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Back You are here: Home News Local and State News Local Carolina Beach To Review Regulations To Prohibit Predatory Towing

Carolina Beach To Review Regulations To Prohibit Predatory Towing

By WILLARD KILLOUGH III
Managing Editor

CAROLINA BEACH -  In Carolina Beach you can find yourself stranded within as little as five minutes and facing a tow bill in the hundreds of dollars. Almost like a large city, small town Carolina Beach has many private parking lots monitored by wrecker companies waiting in the wings to hook up and impound vehicles; especially in the busy summer months.
The Carolina Beach Town Council has tackled this issue several times over the years. Most recently in 2009 and 2007.
The Council discussed the issue at their Tuesday February 19, meeting to once again address the issue of "predatory towing."
Planning Director Ed Parvin said, "Police are required to receive a copy of the contract between a private property owner and a towing company. The police department has to get notice, a fax, each time a car is towed. That lets the police know" it was towed and not stolen.
There are also rules requiring signs where towing is enforced.
Parvin said at one time towing companies would tow vehicles to a shopping center parking lot before towing them off the Island. Rules were adopted to stop that practice by requiring vehicles to only be towed to a secure facility.
He explained that if a person can pay, the tow truck driver has to release their vehicle if approached before the vehicle is towed. They can charge up to $50. The same applies if the tow truck has not yet left the Island.
Tow storage lots must be located within 20 miles of Town limits and someone has to be on call 24 hours a day seven days a week to release the vehicle within 45 minutes. Storage fees can't be charged for the first 24 hours. Also, tow truck drivers must accept all forms of payment including cash, credit cards, and personal checks.
Mayor Bob Lewis said the Town does a lot to attract visitors to the tourism based economy and tourists get a bad taste saying they will never return.
Some people have reported being towed within minutes of stopping at a condo building to pick someone up or being told their parking passes were not located in the proper location.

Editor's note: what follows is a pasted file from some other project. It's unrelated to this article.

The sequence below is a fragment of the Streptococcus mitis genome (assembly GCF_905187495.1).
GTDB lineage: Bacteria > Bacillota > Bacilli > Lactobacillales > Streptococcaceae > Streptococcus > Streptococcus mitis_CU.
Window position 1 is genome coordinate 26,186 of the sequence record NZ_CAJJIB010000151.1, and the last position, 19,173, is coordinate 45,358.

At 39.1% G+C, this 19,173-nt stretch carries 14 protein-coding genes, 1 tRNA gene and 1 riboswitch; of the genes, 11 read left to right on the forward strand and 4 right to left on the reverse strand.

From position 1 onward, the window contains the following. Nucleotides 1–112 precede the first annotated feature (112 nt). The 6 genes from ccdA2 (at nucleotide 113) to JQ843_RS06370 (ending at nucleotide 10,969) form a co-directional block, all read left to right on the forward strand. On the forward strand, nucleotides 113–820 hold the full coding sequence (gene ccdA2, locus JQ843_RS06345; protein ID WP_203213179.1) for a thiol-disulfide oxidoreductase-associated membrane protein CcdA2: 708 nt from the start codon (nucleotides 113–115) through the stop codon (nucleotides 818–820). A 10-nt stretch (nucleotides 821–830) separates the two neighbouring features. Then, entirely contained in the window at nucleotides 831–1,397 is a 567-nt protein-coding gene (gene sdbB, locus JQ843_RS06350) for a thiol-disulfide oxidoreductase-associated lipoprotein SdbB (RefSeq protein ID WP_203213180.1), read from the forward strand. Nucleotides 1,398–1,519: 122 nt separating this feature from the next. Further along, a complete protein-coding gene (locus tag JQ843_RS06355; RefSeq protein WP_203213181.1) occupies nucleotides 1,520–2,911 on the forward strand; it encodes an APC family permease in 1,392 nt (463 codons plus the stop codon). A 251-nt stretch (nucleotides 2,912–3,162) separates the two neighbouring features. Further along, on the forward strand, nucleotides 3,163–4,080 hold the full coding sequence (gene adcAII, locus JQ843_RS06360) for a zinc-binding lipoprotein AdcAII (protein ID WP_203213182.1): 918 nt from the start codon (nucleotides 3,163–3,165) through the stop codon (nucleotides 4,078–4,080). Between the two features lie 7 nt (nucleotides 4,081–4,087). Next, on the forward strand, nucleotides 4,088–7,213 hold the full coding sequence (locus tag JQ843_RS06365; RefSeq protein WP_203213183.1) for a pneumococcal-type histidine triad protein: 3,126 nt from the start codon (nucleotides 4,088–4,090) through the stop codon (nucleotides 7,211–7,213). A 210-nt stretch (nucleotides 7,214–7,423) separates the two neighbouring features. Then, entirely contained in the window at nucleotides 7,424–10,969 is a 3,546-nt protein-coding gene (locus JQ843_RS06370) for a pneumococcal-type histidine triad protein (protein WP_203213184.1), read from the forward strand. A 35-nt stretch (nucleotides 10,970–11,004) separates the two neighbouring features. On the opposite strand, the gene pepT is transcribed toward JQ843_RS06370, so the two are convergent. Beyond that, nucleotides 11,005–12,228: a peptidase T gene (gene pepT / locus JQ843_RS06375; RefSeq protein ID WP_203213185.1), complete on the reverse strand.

Lewis said the Town should hold wrecker services to the requirement to accept credit card payments.
He said the cities of Charlotte and Raleigh have adopted rules requiring, "Towing by complaint" which means towing services can't sit in a parking lot and tow vehicles without being contacted with a complaint whether or not the vehicle is in violation.
Lewis said this concerns companies that come to the Island in the busy summer months and circle a parking lot waiting to snatch vehicles and that type of predatory practice does not leave a good impression with visitors.
Currently there is only one approved storage lot on the Island. The zoning ordinance does permit the creation of new lots with permission from the Town.
Parvin said if the Town is going to change the rules the Town could work to educate towing companies in the process.
Councilman Shuttleworth said around 20% are probably legitimate towing situations, but the rest are people stopping in to drop off luggage or pick up people from a location.
Police Chief Kirt Bartley said there are many cases where vehicles have been towed while people on vacation drop off their luggage at a condo and had not yet placed their parking pass in the vehicle.
Town Attorney Lawrence Cragie said there have been legal challenges to regulations that Town's adopt. For example, Chapel Hill tried to adopt an ordinance regulating towing on private property and required the tow truck owners to call the police station when they towed a vehicle. A superior court judge in Orange County found that ordinance invalid because it contradicted Chapel Hill's ban on driving with a cell phone.
He said, "The towing industry will fight aggressively for their freedom to operate in a market place free of regulation."
He requested the Council to ask the Police Chief and Town Manager to work with his office to ensure the validity of any such regulations.
He said, "You can place reasonable regulations on being able to tow its just a question of how far you can go."
The Council agreed to research the issue in more detail regarding existing and any additional regulations to limit predatory towing.

(Photo: The District of Columbia)